Discipline and Dominance


Horse logging
Creative Commons License photo credit: Chewonki Semester School

We try to convince all of our critters from a fairly young age—or as soon as we buy them—that we are the boss. While we will do nice things like scratching an itch or feeding them goodies, we expect them to be well-mannered at all times and are not above scolding or smacking them. In most cases, because they learn early to accept our dominance, a scolding is all that’s necessary. But, like children, animals are individuals, and some need more or less discipline than others.

We had one brood mare who could not even tolerate a scolding. Luckily she was almost invariably well-mannered. Her colts were the sort you never, ever smacked—a firm “No!”, or very rarely, a gentle scolding, was all they needed. My old saddle mare, on the other hand, was the type who given an inch would take half the county. She would periodically decide she was not going to load in the horse trailer. I would have to get out the stock whip and pop it in the air a couple of times (I never actually had to hit her with it); one pop and she couldn’t wait to climb in that four-wheeled box she found so intimidating a moment before.

While you should always treat your animals with kindness and respect, there are times when you must do something they don’t like for one reason or another. If the animal thinks it’s the boss, all too often one or the other of you then winds up hurt. When it’s a 700 pound cow or an 1100 pound stallion being obstreperous, it’s not usually the animal who gets hurt.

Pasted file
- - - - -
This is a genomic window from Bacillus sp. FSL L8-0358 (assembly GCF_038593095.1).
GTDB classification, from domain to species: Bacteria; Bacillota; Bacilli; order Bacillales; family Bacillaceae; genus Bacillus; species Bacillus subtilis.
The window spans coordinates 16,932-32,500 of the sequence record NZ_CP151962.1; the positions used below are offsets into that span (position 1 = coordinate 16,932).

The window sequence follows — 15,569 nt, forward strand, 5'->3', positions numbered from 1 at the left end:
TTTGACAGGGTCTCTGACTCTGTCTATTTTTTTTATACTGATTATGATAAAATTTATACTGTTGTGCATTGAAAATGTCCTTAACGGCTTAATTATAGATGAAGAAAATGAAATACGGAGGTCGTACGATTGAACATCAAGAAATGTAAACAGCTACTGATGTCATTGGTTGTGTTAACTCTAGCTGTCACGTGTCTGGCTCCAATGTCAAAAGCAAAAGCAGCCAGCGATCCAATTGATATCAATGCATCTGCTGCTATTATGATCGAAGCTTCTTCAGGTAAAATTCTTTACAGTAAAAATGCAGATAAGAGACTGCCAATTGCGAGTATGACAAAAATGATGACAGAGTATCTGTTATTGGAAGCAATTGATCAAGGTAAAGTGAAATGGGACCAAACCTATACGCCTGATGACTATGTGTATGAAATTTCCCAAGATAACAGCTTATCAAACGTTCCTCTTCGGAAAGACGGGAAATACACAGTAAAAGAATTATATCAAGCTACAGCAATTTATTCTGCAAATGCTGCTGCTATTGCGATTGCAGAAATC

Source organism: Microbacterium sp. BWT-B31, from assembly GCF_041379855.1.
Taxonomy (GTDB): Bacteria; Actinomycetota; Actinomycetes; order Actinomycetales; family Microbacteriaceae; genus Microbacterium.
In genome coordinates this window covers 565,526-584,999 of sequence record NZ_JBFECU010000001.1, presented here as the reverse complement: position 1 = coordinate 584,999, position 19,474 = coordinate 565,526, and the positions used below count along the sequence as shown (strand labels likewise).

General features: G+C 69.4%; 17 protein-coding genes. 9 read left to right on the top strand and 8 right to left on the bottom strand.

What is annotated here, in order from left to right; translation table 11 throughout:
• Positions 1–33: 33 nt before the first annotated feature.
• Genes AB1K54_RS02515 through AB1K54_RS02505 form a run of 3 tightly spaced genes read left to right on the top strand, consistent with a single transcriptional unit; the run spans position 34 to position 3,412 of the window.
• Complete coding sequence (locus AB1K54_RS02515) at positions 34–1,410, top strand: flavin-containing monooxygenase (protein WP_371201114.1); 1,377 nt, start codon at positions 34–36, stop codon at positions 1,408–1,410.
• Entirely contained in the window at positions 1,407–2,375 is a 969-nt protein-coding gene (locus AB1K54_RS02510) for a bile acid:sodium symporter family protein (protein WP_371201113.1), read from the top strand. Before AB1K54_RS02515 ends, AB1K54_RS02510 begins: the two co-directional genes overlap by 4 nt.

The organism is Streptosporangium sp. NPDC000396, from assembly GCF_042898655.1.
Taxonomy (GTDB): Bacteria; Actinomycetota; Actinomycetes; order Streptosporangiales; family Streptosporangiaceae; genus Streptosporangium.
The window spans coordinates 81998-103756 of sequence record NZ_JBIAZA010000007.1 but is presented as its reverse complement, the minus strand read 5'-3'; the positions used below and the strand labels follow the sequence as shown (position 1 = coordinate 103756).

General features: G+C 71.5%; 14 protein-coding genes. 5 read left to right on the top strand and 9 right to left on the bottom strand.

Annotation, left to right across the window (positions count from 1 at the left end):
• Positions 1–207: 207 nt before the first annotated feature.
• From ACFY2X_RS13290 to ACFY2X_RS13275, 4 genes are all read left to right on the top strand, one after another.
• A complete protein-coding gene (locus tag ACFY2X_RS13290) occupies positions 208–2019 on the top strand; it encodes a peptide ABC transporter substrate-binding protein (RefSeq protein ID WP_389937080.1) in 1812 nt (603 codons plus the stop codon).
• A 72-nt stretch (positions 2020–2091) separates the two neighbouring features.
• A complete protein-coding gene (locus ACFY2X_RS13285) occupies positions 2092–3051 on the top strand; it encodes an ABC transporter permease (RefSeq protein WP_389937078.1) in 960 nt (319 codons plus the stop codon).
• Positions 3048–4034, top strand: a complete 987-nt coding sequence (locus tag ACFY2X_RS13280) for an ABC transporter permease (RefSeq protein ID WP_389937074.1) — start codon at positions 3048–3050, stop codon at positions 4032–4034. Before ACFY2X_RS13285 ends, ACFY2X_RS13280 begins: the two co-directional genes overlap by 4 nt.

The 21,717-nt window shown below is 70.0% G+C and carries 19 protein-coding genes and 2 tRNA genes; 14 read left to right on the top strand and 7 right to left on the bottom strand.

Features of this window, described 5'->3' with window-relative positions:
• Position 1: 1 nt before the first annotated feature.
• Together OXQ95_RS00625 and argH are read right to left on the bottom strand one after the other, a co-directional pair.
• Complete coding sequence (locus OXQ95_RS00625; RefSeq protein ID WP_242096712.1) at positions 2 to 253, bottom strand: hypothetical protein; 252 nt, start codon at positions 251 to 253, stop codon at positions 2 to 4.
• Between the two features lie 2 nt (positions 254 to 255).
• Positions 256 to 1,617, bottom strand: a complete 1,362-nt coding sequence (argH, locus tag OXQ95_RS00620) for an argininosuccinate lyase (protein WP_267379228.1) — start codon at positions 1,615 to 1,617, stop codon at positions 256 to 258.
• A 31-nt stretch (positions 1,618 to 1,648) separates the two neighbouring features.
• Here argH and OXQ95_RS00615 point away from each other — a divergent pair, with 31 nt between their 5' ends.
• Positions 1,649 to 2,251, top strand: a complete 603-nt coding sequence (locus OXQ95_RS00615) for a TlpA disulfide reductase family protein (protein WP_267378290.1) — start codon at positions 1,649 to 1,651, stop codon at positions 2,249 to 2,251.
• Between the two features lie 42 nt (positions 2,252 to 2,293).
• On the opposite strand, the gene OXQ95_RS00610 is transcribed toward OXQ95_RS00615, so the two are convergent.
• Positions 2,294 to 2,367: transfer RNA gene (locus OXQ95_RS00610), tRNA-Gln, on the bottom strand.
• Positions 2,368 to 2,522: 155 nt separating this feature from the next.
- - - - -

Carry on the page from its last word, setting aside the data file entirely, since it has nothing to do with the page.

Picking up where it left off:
A few days ago, Maybelle the milk cow and I were having a less than amicable interaction about whether she would wear the halter—she finally shoved her head in the halter and in the process shoved my left hand against the barbs of the wire fence, lacerating a small vein. Since I had not yet fastened the halter and didn’t want her to think she could get away with her behavior, I was unwilling to try to staunch the wound; blood flew like rain for a few minutes while I swore at and struggled with the recalcitrant cow. Eventually my husband was able to subdue Maybelle and hand me a handkerchief.

Our stallion is about as mellow as a stud horse can get, but he’s a greedy thing and pushy about his food. He was bound and determined to come in the milking pen the other day because he just knew Maybelle was getting more than her fair share of grain. She may have been getting a little extra, but she had just given us two gallons of milk and was entitled to a reward. My husband was trying to get out of the gate as Sox was trying to shove his way in, and the stud was insulted no end when my husband finally popped him lightly on the end of the nose with the leather milking belt.

When it comes to animals, you can discipline or be dominated; take your pick.

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